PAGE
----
Happy 2013!

Growing up in Brazil I ate beans and other legumes everyday, often twice a day. The smell of simmering beans takes me home. It’s a comfort, nutritious food I am always excited to prepare for my family and share with others. And when the question is
“What can I make for dinner?”


We eat beans and other legumes 3 to 4 times a week. Maybe more. I am sure everyone looking for a bean recipes can find them online, but if you would like to see what I am cooking and have questions, I hope I can encourage you to incorporate legumes into your diet. People often ask me how I cook my beans, so I created a page storycooking.com/beans that I will post this year.
We do not use can beans. Cooking them from scratch is inexpensive. I use a pressure cooker and cook enough for the week and to freeze. I also love to use my slow cooker– I love coming home to dinner or have that going on busy days.
I have my everyday “go to” recipes but for New Years I wanted to make Acarajé, a street food favorite from Salvador, Bahia. Frying is a rare event around here and saved for festive occasions. My mom is from the Northeast of Brazil and this is one of their most celebrated dishes. I did not have the traditional palm oil “azeite de dendê” so used Safflower oil or you can use another high heat oil for frying the Acarajés.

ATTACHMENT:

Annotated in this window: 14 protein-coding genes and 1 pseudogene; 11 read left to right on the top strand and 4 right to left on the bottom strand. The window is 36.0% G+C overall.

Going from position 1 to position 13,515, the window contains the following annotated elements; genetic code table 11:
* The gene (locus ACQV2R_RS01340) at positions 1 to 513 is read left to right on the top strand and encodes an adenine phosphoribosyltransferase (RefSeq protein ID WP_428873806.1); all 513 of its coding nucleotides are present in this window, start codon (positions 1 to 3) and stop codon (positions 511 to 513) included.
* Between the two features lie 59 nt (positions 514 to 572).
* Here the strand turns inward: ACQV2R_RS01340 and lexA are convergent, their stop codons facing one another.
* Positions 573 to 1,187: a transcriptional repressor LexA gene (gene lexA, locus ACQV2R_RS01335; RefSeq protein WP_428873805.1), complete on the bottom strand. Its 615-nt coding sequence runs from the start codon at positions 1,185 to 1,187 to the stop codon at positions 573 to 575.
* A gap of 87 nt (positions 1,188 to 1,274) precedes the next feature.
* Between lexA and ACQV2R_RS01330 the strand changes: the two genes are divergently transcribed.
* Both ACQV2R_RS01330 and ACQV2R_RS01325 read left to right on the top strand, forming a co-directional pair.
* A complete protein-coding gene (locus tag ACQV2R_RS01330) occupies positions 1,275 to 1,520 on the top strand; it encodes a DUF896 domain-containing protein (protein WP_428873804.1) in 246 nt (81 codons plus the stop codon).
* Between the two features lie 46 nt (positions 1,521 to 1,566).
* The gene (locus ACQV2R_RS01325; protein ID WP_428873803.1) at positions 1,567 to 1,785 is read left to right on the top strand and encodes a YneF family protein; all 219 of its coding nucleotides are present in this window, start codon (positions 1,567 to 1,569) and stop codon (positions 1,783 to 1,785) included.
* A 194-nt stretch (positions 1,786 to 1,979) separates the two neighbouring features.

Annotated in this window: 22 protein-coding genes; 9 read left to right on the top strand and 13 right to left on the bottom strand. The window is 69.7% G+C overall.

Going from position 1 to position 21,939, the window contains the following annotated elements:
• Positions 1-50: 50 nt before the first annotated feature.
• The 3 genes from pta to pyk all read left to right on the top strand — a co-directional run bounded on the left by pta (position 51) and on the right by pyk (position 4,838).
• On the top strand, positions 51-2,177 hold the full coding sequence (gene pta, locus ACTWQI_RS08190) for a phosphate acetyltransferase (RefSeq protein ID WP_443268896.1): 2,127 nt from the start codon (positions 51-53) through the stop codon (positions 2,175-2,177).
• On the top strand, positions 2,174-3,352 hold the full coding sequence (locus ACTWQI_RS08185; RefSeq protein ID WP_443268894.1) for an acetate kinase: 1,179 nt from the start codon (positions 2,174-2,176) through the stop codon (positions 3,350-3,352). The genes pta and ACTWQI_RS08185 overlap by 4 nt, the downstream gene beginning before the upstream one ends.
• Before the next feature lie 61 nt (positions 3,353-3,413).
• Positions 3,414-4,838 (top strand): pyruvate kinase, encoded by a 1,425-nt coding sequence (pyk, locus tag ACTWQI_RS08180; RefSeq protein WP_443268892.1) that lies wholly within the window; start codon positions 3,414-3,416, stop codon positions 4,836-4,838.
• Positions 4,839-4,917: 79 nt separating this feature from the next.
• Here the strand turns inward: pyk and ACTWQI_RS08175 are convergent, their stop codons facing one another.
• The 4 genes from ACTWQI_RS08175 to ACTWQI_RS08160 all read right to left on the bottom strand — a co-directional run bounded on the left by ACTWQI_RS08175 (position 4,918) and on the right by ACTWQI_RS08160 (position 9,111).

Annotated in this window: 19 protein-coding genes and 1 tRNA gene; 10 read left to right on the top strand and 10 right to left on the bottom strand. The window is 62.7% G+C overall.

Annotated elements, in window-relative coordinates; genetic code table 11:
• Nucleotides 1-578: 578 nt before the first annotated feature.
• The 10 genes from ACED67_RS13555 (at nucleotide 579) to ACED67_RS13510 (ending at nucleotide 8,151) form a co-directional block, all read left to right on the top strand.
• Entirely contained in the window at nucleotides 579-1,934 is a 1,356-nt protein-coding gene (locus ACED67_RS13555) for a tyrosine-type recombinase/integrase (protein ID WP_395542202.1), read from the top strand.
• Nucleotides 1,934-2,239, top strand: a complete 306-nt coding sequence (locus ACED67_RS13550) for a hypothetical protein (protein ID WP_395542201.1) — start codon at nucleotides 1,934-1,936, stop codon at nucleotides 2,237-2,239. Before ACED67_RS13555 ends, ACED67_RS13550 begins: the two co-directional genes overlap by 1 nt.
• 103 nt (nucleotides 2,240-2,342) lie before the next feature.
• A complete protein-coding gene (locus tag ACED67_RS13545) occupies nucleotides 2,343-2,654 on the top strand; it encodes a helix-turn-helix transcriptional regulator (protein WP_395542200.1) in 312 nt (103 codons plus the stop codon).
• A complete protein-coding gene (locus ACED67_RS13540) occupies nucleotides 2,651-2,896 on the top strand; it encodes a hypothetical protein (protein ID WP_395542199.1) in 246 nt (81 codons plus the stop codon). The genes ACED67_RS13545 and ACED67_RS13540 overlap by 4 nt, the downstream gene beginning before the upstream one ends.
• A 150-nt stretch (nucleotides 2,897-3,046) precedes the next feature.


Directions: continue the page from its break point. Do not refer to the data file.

The Acarajé is traditionally served with Vatapá. For New Years we had with a salad and a little salsa. Here a video I found online that shows the process.
Bellow the right amount for 4 servings, about 16 cakes.

1 cup of Black Eyed Peas, “feijão fradinho”, soaked overnight
1 small onion
1 teaspoon grated ginger
1 garlic clove
salt to taste
palm oil, “azeite de dendê”


In a bowl place the beans and cover with water and let soak overnight.
With the beans still in water, rub them with your hands to separate the beans from the outer skins. It does take time and I change the water as the skins floats to the top.
In a blender or food processor blend the onion, ginger and garlic. Only add water if needed to keep blending. I did a couple of spoons. Reserve.
Back in the blender, add beans, and make into a puree adding water if needed. Add the dough to the onion mixture add salt to taste.

I strained the extra liquid.
Beat the dough with a wooden spoon for a few minutes, until it is light and fluffy–this will get fluffy acarajé.

Heat oil to 370 to 380 F. (our stop is on low) Wet a tablespoon with water to scoop the dough and drop them in hot oil to fry the acarajé cakes about 3-4 minutes on each side. Keep them warm in a 200F oven until ready to serve.


3 thoughts on “Happy 2013!

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